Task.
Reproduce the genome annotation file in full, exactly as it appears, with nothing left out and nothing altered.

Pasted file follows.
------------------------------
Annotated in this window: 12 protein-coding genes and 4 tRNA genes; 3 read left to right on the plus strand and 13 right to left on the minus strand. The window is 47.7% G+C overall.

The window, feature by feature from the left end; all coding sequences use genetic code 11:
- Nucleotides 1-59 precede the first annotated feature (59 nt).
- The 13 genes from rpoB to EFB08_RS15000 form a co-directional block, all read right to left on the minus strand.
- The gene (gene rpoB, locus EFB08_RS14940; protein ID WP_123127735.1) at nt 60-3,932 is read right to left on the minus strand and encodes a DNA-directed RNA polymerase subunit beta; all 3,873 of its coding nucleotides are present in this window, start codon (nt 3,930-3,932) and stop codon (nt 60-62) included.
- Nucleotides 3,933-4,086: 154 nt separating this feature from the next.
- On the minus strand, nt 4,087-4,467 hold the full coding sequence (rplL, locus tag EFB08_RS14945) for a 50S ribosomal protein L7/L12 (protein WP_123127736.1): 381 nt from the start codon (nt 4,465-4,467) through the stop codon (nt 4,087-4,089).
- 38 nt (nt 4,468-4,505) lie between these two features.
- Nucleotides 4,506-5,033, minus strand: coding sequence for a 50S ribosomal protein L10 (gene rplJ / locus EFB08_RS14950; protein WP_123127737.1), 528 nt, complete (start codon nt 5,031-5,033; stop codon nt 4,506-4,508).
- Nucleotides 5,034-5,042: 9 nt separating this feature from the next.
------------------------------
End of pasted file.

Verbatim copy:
Annotated in this window: 12 protein-coding genes and 4 tRNA genes; 3 read left to right on the plus strand and 13 right to left on the minus strand. The window is 47.7% G+C overall.

The window, feature by feature from the left end; all coding sequences use genetic code 11:
- Nucleotides 1-59 precede the first annotated feature (59 nt).
- The 13 genes from rpoB to EFB08_RS15000 form a co-directional block, all read right to left on the minus strand.
- The gene (gene rpoB, locus EFB08_RS14940; protein ID WP_123127735.1) at nt 60-3,932 is read right to left on the minus strand and encodes a DNA-directed RNA polymerase subunit beta; all 3,873 of its coding nucleotides are present in this window, start codon (nt 3,930-3,932) and stop codon (nt 60-62) included.
- Nucleotides 3,933-4,086: 154 nt separating this feature from the next.
- On the minus strand, nt 4,087-4,467 hold the full coding sequence (rplL, locus tag EFB08_RS14945) for a 50S ribosomal protein L7/L12 (protein WP_123127736.1): 381 nt from the start codon (nt 4,465-4,467) through the stop codon (nt 4,087-4,089).
- 38 nt (nt 4,468-4,505) lie between these two features.
- Nucleotides 4,506-5,033, minus strand: coding sequence for a 50S ribosomal protein L10 (gene rplJ / locus EFB08_RS14950; protein WP_123127737.1), 528 nt, complete (start codon nt 5,031-5,033; stop codon nt 4,506-4,508).
- Nucleotides 5,034-5,042: 9 nt separating this feature from the next.